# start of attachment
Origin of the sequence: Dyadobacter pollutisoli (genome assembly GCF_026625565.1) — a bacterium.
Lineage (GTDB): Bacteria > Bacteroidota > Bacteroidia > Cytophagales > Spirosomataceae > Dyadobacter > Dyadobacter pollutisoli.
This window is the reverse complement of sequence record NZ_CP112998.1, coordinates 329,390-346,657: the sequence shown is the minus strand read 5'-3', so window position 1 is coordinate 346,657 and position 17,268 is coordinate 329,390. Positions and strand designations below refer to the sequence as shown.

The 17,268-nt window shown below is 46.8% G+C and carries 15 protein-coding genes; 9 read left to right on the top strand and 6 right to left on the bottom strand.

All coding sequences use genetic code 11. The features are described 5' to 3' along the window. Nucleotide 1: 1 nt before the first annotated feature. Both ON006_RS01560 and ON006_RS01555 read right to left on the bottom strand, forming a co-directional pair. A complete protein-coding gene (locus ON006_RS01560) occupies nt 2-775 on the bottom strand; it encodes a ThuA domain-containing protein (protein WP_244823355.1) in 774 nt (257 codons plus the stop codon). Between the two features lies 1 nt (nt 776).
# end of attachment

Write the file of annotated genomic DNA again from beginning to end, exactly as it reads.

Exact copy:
Origin of the sequence: Dyadobacter pollutisoli (genome assembly GCF_026625565.1) — a bacterium.
Lineage (GTDB): Bacteria > Bacteroidota > Bacteroidia > Cytophagales > Spirosomataceae > Dyadobacter > Dyadobacter pollutisoli.
This window is the reverse complement of sequence record NZ_CP112998.1, coordinates 329,390-346,657: the sequence shown is the minus strand read 5'-3', so window position 1 is coordinate 346,657 and position 17,268 is coordinate 329,390. Positions and strand designations below refer to the sequence as shown.

The 17,268-nt window shown below is 46.8% G+C and carries 15 protein-coding genes; 9 read left to right on the top strand and 6 right to left on the bottom strand.

All coding sequences use genetic code 11. The features are described 5' to 3' along the window. Nucleotide 1: 1 nt before the first annotated feature. Both ON006_RS01560 and ON006_RS01555 read right to left on the bottom strand, forming a co-directional pair. A complete protein-coding gene (locus ON006_RS01560) occupies nt 2-775 on the bottom strand; it encodes a ThuA domain-containing protein (protein WP_244823355.1) in 774 nt (257 codons plus the stop codon). Between the two features lies 1 nt (nt 776).